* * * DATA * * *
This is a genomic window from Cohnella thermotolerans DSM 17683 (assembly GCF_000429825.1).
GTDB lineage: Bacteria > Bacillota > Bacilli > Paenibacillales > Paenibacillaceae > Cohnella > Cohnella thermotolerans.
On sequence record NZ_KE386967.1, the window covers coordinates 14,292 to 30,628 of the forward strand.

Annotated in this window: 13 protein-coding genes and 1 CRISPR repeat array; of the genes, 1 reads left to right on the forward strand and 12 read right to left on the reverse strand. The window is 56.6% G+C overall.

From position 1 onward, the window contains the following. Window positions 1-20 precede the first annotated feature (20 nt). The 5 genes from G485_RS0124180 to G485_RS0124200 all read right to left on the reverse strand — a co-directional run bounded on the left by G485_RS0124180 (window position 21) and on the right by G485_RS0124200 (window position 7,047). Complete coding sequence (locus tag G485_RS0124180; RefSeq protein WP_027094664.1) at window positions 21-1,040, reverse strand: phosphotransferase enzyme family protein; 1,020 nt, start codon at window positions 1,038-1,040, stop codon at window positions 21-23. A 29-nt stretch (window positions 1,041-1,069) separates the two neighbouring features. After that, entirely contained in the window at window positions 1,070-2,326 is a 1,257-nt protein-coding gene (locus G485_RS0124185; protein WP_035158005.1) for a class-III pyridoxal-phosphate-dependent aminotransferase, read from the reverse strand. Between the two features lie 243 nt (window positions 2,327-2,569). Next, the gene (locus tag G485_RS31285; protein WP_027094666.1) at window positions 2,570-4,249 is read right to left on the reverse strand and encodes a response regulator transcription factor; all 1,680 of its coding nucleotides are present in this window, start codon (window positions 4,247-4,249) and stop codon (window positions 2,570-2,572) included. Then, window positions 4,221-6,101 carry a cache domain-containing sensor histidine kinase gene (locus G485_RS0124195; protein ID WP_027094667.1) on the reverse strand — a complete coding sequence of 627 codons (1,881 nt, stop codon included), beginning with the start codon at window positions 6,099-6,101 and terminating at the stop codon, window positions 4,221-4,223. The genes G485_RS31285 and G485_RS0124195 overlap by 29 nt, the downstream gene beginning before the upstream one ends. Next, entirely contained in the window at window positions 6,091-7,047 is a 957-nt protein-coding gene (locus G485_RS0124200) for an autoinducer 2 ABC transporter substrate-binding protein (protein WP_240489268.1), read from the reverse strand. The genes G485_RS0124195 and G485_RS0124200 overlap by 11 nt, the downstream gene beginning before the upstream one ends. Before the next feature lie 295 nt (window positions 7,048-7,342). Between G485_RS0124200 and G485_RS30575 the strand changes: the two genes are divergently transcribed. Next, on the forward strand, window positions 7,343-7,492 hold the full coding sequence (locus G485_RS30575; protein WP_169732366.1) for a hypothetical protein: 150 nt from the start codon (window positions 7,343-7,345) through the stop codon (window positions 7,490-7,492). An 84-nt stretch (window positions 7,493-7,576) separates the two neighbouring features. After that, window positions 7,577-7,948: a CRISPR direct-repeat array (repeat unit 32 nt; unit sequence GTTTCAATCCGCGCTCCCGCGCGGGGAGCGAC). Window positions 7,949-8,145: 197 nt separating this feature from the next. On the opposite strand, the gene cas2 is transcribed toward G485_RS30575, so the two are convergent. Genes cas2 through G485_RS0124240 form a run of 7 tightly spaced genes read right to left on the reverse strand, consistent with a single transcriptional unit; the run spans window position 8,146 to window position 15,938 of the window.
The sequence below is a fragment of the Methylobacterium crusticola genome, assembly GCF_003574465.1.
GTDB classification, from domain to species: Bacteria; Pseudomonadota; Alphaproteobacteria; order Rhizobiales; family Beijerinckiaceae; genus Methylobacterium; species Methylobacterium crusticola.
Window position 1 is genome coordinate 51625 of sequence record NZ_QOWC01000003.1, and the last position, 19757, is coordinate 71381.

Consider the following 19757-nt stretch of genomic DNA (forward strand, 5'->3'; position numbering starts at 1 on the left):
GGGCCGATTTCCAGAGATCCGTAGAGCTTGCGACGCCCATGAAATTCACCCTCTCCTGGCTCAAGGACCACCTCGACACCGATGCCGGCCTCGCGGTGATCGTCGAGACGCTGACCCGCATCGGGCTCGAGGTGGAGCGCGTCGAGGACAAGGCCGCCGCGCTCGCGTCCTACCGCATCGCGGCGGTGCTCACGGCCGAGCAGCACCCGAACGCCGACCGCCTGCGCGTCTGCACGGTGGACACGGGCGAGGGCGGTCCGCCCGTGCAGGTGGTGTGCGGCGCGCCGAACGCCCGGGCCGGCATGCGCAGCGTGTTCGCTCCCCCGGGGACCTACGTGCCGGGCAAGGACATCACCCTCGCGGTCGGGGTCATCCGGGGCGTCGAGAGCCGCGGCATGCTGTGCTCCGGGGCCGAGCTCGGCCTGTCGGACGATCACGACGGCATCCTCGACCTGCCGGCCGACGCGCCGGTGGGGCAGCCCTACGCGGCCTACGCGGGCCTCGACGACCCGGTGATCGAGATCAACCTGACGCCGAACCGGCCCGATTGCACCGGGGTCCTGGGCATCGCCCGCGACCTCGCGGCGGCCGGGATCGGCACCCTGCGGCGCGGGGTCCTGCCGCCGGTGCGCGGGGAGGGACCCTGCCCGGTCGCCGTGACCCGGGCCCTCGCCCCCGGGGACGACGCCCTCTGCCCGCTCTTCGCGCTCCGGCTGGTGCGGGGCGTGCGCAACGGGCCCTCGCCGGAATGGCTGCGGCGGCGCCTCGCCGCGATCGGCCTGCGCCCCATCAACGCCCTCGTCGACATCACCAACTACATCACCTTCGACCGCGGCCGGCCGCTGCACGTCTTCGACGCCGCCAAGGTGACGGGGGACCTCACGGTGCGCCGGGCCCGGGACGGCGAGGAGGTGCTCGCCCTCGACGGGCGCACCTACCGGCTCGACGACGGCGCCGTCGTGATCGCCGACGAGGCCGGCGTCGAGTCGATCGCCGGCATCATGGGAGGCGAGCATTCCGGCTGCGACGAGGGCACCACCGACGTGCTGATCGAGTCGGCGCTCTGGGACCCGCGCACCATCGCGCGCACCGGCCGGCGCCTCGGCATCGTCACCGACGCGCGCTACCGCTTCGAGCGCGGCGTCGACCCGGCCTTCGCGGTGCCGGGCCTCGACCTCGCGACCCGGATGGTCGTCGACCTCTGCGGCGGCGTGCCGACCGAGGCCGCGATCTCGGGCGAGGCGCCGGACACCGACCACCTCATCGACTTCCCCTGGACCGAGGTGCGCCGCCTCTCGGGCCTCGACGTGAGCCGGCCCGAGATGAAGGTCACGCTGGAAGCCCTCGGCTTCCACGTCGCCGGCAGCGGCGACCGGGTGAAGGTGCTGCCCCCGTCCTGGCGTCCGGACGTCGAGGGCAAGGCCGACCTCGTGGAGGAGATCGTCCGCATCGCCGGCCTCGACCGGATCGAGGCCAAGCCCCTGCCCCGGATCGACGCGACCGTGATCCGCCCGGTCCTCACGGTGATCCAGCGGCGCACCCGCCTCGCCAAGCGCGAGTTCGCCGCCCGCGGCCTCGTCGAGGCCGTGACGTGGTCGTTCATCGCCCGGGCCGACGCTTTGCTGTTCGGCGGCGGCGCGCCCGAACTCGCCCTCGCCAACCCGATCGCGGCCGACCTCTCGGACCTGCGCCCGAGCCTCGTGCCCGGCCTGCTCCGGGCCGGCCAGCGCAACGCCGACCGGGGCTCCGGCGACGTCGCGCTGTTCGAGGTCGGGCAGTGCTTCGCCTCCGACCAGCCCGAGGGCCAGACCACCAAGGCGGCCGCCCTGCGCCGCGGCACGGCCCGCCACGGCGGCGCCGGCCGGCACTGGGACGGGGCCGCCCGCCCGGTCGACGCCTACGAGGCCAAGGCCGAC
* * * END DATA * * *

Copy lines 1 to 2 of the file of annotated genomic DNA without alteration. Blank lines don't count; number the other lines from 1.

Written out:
This is a genomic window from Cohnella thermotolerans DSM 17683 (assembly GCF_000429825.1).
GTDB lineage: Bacteria > Bacillota > Bacilli > Paenibacillales > Paenibacillaceae > Cohnella > Cohnella thermotolerans.